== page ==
On Tuesday evening TF1 – France’s independent terrestrial telly station (owned by Sarkochum, Monsieur Martin
Bouygues, and consisting of about 99.9 percent tripe) – treated those of us willing to indulge in it to two hours in the President’s company. First of all he was interviewed by another Sarkopal, TFI prime-time news presenter Laurence Ferrari. Then he was placed among 11 carefully-selected exemplars of the breed ‘ordinary people’. Whatever an ‘ordinary person’ might be. I have no idea; if you have, please enlighten me. In any case a sample of this size could hardly be said to represent the 32 percent of the entire French telly audience who were reportedly following this prog (that’s an astonishing figure of 8,800,000 people).
Anyway, the usual sedulously-rehearsed, scripted and sanitised blahdiblahblah ensued with which I have no doubt you are already familiar to the point of nausea. And if you’re not, I certainly am. I confess I couldn’t be arsed with it, as I was in fact eagerly awaiting the start of an opera transmission on Arte (Franco-German telly station). The opera was Massenet’s Werther, based on Goethe’s early novel of romantic Sturm-und-Drang. And the production – a marvel, originally staged at The Garden by film director Benoît Jacquot – was from l’Opéra de la Bastille. Jonas Kaufmann in finest fettle gloried in a title rôle that might have been written for him. He was partnered by the equally starry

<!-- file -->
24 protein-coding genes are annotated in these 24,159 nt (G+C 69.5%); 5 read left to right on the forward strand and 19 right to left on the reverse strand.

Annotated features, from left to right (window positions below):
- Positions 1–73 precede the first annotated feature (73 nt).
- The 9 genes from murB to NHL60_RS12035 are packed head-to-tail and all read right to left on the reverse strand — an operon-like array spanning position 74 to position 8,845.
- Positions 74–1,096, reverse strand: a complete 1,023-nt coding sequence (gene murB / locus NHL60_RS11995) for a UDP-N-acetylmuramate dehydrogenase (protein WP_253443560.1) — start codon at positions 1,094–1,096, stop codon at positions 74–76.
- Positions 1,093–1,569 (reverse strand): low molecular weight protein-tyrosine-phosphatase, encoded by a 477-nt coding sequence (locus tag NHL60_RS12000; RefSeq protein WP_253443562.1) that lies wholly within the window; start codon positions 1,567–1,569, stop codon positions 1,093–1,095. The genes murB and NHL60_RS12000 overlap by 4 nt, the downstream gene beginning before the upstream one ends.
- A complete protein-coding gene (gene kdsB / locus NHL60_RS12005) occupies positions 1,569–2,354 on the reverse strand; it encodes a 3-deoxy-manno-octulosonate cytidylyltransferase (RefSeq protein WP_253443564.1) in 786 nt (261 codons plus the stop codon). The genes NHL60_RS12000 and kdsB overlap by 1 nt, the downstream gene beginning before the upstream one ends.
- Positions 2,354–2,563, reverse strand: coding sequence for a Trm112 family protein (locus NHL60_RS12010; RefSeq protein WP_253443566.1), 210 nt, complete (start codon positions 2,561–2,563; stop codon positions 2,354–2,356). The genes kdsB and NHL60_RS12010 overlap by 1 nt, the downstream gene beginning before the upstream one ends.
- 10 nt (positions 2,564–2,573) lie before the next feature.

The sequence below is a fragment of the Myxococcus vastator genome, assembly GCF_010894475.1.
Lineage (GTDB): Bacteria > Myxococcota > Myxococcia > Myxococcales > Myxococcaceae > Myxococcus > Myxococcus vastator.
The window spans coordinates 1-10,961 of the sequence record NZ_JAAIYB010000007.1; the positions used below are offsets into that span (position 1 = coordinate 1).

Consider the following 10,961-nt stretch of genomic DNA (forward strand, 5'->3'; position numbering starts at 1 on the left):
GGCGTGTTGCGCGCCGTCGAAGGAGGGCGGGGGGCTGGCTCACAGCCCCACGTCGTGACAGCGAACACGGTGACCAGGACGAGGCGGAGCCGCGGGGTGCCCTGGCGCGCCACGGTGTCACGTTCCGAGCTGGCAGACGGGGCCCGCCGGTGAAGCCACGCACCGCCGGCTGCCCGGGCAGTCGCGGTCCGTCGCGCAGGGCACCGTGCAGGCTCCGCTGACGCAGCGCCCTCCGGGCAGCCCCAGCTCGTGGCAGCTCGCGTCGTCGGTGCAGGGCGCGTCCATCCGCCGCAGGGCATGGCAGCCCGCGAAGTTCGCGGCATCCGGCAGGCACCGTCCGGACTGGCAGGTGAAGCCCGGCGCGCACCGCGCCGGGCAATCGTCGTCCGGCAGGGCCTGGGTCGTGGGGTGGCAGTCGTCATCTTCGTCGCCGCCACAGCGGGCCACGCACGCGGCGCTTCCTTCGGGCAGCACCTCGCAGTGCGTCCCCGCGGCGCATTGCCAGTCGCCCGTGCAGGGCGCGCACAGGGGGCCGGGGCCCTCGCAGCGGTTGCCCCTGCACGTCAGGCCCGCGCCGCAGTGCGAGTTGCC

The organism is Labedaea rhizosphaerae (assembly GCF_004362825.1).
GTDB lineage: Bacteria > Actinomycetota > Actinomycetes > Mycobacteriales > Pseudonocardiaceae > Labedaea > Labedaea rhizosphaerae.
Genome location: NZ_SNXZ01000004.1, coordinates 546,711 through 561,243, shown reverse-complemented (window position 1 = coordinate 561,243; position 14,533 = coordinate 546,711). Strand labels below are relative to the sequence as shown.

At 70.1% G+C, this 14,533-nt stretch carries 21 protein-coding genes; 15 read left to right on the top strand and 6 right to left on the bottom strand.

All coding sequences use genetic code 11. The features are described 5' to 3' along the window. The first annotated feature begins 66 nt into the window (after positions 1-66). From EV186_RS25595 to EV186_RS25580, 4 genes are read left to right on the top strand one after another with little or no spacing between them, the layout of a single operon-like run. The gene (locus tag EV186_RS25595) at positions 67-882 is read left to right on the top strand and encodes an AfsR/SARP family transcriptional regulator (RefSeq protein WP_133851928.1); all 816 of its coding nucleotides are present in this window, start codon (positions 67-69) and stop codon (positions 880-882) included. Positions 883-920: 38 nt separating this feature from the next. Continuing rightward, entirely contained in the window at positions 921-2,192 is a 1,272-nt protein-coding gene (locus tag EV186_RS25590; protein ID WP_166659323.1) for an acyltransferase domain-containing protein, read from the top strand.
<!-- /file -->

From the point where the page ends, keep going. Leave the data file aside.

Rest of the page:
Sophie Koch as Charlotte. There was a brilliant supporting cast, and superb sets based on the paintings of Hammershøj: envoûtant! Who needs to listen to Pan-Sticked politicians spouting falsehoods and inaccuracies when you can watch opera singers not only singing but also acting with wholehearted conviction as well as ravishing brilliance, transporting you into a magical and much more interesting world? And all thanks to Franco-German understanding.
But I did dutifully watch enough of the Sarko show to catch a few of the comparisons Himself was making between French policy in certain areas and that applied by other countries, e.g. the USA and Germany.
I can’t comment on his accuracy when it comes to the States. But I was interested to know what the German press in general and Arte’s current affairs team in particular made of the French President’s take on their administration. Hm. It turned out that on Germany Sarko got nearly everything wrong. ‘Wovon man nicht sprechen kann, darüber muß man schweigen,’ as a German commentator might justifiably have quoted in warning. Thus, in Germany upper tax limits = x selon Sarko? Er, no, said the Germans. German Corporation Tax = y? No again. German apprenticeships = z? Certainly not! Und so weiter.
Honestly, with all those frightfully clever special advisers on hand you’d think they’d get basic economic briefings right for our Fearless Leaders, wouldn’t you? Or is it that the whole sorry bunch of them are so accustomed to dealing in untruth that when faced with veracity their default mode is to lie? Or do they believe the rest of us are all so dense that we can’t spot a fudge or a cover-up when we see one? I wonder what Goethe himself would have made of it.
Still now I know for certain why I prefer the arts to politics. ‘Vesti la giubba!’
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